There’s more to see...
Come take a look at what else is here!
Visit site
  • Rachel Svoboda

    Three different photographs of Peter, a slave from Baton Rouge, Louisiana, ca. 1863. The scars are a result of a whipping by his overseer Artayou Carrier, who was subsequently fired by the master. It took two months to recover from the beating. These photographs were widely distributed in the North during the war. Also called "Gordon", Peter later enlisted in the United states military. Heartbreaking

  • Jan den Dekker

    Black History Month - Zimbio After beatings, many African Americans would end up disfigured. This photo claims to be of a slave having been beaten, the identical photo is in on this board as being a photo of a man in the Holocaust as the result of medical experiments, you decide which, if either photo, is accurate.

  • The Pink Chaos

    Scars of a whipped slave, Baton Rouge, Louisiana, USA, 2 April 1863. Original caption: “Overseer Artayou Carrier whipped me. I was two months in bed sore from the whipping. My master come after I was whipped; he discharged the overseer. The very words of poor Peter, taken as he sat for his picture.” Source: National Archives and Records Administration

  • Garrett Zorigian

    Northern propaganda in the American Civil War. A former slave showing keloid scars from whipping. This famous photo was distributed by abolitionists.[37]

  • artsy Chica

    In the American Civil War the Union Army created Black Units from Black freemen from Northern States & escaped slaves. After the Army took over Baton Rouge, La; slaves from surrounding areas volunteered for service. One such volunteer was the former slave, Peter (Slaves often had no last name). He posed for the War Photo Dept telling the photographer: "Overseer Artayou Carrier whipped me. I was two months in bed from the whipping. Picture taken April 2, 1863

Related Pins

FOLKS were sold some "BILL OF GOODS" - and they have loved it ever since! DONT JUST PIN! THINK, READ & LEARN!! …3 SLAVES??? Well, this was largely work of orphanages in the South seeking money from RICH WHITE DONORS in the North in the 1860s. Agencies used alot of mixed-breed Children in posters, and it seem to have worked quite well. Click image to see more of the great PR job!

"Rosa, A Slave Girl from New Orleans", 1863-64. In 1863 and 1864, eight former slaves toured the northern states to raise money for impoverished African-American schools in New Orleans; four children with mixed-race ancestry and pale complexions were deliberately included to evoke sympathy from white northerners. Photographs of Charles Taylor, Rebecca Huger, Rosina Downs, and Augusta Broujey were mass-produced and sold as part of the campaign.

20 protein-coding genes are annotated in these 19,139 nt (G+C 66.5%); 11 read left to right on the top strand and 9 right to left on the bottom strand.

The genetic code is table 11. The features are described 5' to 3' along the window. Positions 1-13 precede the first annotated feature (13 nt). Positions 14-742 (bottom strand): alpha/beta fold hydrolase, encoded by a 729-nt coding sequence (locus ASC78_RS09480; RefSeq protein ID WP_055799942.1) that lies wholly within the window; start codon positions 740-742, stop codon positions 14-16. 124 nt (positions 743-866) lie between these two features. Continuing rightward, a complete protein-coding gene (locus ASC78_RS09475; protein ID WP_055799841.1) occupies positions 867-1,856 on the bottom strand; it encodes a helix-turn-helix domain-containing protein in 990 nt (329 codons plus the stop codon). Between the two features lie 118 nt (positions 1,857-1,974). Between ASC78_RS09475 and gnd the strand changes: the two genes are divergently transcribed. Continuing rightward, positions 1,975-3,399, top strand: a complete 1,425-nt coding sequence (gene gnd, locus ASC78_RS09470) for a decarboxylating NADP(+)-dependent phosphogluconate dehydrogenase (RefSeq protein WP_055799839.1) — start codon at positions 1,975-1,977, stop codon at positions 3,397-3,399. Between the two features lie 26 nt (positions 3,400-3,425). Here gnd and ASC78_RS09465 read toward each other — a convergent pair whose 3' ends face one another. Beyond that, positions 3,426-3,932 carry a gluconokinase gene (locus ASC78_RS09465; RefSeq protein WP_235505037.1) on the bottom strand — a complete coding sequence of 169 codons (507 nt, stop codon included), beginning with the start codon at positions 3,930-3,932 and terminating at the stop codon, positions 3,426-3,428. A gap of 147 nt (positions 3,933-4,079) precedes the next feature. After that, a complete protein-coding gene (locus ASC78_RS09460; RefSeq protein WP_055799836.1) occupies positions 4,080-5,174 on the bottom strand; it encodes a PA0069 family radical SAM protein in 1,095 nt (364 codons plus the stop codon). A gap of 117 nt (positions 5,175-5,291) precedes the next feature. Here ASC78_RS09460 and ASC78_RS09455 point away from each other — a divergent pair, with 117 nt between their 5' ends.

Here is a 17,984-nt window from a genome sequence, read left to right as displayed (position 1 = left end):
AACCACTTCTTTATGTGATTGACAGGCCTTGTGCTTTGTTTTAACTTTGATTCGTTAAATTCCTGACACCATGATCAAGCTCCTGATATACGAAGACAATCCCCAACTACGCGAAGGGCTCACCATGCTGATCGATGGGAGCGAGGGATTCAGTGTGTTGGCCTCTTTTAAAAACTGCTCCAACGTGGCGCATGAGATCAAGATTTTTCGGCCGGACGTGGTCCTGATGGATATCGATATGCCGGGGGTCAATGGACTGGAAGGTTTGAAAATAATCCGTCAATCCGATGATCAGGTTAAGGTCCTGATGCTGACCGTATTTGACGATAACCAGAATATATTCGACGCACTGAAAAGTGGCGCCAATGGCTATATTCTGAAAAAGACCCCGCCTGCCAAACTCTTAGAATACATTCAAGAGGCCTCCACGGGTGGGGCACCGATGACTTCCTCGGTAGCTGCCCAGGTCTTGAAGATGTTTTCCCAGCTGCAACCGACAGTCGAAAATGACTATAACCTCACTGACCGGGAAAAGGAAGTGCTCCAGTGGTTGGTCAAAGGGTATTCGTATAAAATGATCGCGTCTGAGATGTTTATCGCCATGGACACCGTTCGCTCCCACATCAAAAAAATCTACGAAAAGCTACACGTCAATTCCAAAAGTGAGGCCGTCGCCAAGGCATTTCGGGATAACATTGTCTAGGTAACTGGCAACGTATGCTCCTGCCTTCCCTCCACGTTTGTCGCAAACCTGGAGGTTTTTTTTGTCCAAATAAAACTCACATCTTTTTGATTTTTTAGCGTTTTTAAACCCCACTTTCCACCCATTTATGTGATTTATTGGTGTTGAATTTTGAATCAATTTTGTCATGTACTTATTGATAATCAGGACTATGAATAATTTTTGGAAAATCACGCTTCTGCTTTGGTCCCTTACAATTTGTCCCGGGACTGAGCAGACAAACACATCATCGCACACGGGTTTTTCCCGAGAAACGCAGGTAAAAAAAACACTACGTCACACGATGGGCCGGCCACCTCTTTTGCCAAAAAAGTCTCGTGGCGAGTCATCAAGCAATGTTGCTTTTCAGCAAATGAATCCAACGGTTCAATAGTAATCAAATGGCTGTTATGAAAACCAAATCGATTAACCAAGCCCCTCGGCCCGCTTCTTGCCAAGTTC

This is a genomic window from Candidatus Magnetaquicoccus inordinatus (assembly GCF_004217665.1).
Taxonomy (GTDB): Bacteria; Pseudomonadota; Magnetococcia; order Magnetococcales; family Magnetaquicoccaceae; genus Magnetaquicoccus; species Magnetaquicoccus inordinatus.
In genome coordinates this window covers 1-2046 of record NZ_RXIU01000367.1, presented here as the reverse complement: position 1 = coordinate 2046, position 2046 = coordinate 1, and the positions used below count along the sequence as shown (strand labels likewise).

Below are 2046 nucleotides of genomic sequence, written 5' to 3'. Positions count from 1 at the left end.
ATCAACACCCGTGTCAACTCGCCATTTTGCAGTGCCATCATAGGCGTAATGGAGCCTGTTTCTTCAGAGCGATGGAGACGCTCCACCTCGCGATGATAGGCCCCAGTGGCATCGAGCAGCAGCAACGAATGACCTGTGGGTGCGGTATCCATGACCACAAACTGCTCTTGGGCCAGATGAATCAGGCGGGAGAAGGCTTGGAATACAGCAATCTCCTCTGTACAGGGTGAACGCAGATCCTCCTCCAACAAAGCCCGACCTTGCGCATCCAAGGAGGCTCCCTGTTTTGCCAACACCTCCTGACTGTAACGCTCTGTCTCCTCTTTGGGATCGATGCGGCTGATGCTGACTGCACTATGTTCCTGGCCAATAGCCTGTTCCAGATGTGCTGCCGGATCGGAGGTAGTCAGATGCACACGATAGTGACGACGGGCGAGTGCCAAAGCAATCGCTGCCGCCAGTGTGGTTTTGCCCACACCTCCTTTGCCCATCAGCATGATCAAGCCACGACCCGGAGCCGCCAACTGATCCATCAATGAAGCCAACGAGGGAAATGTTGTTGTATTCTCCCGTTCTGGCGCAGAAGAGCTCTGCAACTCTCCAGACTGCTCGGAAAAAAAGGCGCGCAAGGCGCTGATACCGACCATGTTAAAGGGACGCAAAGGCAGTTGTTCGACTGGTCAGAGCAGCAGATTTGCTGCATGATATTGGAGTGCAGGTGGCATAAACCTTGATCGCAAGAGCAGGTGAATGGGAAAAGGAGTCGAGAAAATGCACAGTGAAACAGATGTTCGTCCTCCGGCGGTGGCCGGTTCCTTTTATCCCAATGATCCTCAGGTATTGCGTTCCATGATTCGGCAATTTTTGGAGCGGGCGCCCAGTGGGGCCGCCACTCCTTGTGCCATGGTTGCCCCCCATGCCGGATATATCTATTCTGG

Rosa, Charley and Rebecca 1863, mixed race ancestry New Orleans.Historic Photographs Of "White" Slaves

Wilson, Charley, Rebecca & Rosa 1863. The 3 children are of mixed race ancestry. Historic Photographs Of "White" Slaves

Historic Photographs Of White Slaves. In 1863 and 1864, eight former slaves toured the northern states to raise money for impoverished African-American schools in New Orleans; four children with mixed-race ancestry and pale complexions were deliberately included to evoke sympathy from white northerners.

Wilson Chinn, a branded slave from Louisiana, 1863.

Rebecca 1863 mixed race ancestry. Historic Photographs Of "White" Slaves

"Rebecca, A Slave Girl of New Orleans", 1863-64. In 1863 and 1864, eight former slaves toured the northern states to raise money for impoverished African-American schools in New Orleans; four children with mixed-race ancestry and pale complexions were deliberately included to evoke sympathy from white northerners. Photographs of Charles Taylor, Rebecca Huger, Rosina Downs, and Augusta Broujey were mass-produced and sold as part of the campaign.

"'Oh! How I love the old flag.' Rebecca, A Slave Girl from New Orleans", 1863-64. In 1863 and 1864, eight former slaves toured the northern states to raise money for impoverished African-American schools in New Orleans; four children with mixed-race ancestry and pale complexions were deliberately included to evoke sympathy from white northerners. Photographs of Charles Taylor, Rebecca Huger, Rosina Downs, and Augusta Broujey were mass-produced and sold as part of the campaign.

"Rebecca, an Emancipated Slave, from New Orleans", 1863-64. In 1863 and 1864, eight former slaves toured the northern states to raise money for impoverished African-American schools in New Orleans; four children with mixed-race ancestry and pale complexions were deliberately included to evoke sympathy from white northerners. Photographs of Charles Taylor, Rebecca Huger, Rosina Downs, and Augusta Broujey were mass-produced and sold as part of the campaign.